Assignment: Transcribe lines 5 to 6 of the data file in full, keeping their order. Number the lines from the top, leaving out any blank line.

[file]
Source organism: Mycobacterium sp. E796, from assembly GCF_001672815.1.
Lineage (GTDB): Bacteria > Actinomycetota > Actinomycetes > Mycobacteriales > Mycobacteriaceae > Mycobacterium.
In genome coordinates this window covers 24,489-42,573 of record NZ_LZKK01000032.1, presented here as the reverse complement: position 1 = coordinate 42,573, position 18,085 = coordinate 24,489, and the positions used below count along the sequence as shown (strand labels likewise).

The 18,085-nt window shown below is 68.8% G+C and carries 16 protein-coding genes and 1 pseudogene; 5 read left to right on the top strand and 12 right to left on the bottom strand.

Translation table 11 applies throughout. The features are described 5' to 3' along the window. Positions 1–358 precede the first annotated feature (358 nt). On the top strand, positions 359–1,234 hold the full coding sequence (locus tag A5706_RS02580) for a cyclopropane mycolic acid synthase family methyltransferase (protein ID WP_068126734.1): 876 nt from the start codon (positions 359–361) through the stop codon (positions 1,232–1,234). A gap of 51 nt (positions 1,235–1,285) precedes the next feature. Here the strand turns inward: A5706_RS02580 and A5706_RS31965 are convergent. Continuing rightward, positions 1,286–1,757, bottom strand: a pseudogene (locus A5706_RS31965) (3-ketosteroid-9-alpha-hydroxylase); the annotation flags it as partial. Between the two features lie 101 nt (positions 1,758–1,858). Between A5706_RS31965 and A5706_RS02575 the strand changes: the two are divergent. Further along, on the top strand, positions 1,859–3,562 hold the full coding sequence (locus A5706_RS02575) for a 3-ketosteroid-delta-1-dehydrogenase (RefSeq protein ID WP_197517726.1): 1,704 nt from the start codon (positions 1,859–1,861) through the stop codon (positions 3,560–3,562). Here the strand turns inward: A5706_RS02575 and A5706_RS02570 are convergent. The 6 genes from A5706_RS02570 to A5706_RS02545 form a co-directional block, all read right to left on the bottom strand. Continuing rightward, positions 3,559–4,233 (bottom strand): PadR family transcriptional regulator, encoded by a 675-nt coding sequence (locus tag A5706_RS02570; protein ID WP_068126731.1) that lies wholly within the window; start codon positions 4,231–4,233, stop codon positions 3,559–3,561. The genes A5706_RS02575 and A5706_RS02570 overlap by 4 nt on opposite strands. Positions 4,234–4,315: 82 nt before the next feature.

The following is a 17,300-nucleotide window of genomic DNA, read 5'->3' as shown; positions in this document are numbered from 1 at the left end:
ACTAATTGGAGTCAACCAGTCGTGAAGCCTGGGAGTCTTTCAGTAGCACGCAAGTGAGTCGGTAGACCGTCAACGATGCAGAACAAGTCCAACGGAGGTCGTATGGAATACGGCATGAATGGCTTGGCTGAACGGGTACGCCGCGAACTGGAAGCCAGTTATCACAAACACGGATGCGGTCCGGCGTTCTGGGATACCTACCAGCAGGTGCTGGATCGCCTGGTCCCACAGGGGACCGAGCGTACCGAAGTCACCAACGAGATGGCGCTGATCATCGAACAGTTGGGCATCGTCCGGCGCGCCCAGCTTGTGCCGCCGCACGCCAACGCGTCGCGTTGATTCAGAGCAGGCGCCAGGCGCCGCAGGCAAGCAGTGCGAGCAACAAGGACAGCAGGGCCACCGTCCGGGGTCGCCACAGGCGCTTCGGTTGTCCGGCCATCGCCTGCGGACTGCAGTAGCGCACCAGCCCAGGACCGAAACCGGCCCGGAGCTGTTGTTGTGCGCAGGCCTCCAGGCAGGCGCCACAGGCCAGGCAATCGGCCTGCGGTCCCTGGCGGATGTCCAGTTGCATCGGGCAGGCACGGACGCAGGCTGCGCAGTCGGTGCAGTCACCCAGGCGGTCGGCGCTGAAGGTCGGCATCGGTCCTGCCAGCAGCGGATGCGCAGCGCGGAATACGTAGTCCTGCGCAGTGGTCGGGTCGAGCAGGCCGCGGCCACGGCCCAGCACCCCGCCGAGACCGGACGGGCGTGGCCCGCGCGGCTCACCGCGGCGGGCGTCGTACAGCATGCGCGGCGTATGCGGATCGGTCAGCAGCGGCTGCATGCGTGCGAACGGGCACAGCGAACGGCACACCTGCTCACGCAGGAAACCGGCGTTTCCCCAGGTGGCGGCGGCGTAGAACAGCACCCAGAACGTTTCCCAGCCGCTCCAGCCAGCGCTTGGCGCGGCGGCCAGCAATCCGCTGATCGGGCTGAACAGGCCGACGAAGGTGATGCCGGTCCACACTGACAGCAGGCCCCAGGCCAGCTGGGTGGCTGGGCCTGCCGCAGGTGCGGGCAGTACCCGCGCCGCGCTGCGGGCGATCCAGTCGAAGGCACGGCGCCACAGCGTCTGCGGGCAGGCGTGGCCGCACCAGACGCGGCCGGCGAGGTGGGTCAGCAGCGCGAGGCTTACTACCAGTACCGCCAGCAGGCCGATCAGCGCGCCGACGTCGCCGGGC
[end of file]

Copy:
Translation table 11 applies throughout. The features are described 5' to 3' along the window. Positions 1–358 precede the first annotated feature (358 nt). On the top strand, positions 359–1,234 hold the full coding sequence (locus tag A5706_RS02580) for a cyclopropane mycolic acid synthase family methyltransferase (protein ID WP_068126734.1): 876 nt from the start codon (positions 359–361) through the stop codon (positions 1,232–1,234). A gap of 51 nt (positions 1,235–1,285) precedes the next feature. Here the strand turns inward: A5706_RS02580 and A5706_RS31965 are convergent. Continuing rightward, positions 1,286–1,757, bottom strand: a pseudogene (locus A5706_RS31965) (3-ketosteroid-9-alpha-hydroxylase); the annotation flags it as partial. Between the two features lie 101 nt (positions 1,758–1,858). Between A5706_RS31965 and A5706_RS02575 the strand changes: the two are divergent. Further along, on the top strand, positions 1,859–3,562 hold the full coding sequence (locus A5706_RS02575) for a 3-ketosteroid-delta-1-dehydrogenase (RefSeq protein ID WP_197517726.1): 1,704 nt from the start codon (positions 1,859–1,861) through the stop codon (positions 3,560–3,562). Here the strand turns inward: A5706_RS02575 and A5706_RS02570 are convergent. The 6 genes from A5706_RS02570 to A5706_RS02545 form a co-directional block, all read right to left on the bottom strand. Continuing rightward, positions 3,559–4,233 (bottom strand): PadR family transcriptional regulator, encoded by a 675-nt coding sequence (locus tag A5706_RS02570; protein ID WP_068126731.1) that lies wholly within the window; start codon positions 4,231–4,233, stop codon positions 3,559–3,561. The genes A5706_RS02575 and A5706_RS02570 overlap by 4 nt on opposite strands. Positions 4,234–4,315: 82 nt before the next feature.

The following is a 17,300-nucleotide window of genomic DNA, read 5'->3' as shown; positions in this document are numbered from 1 at the left end: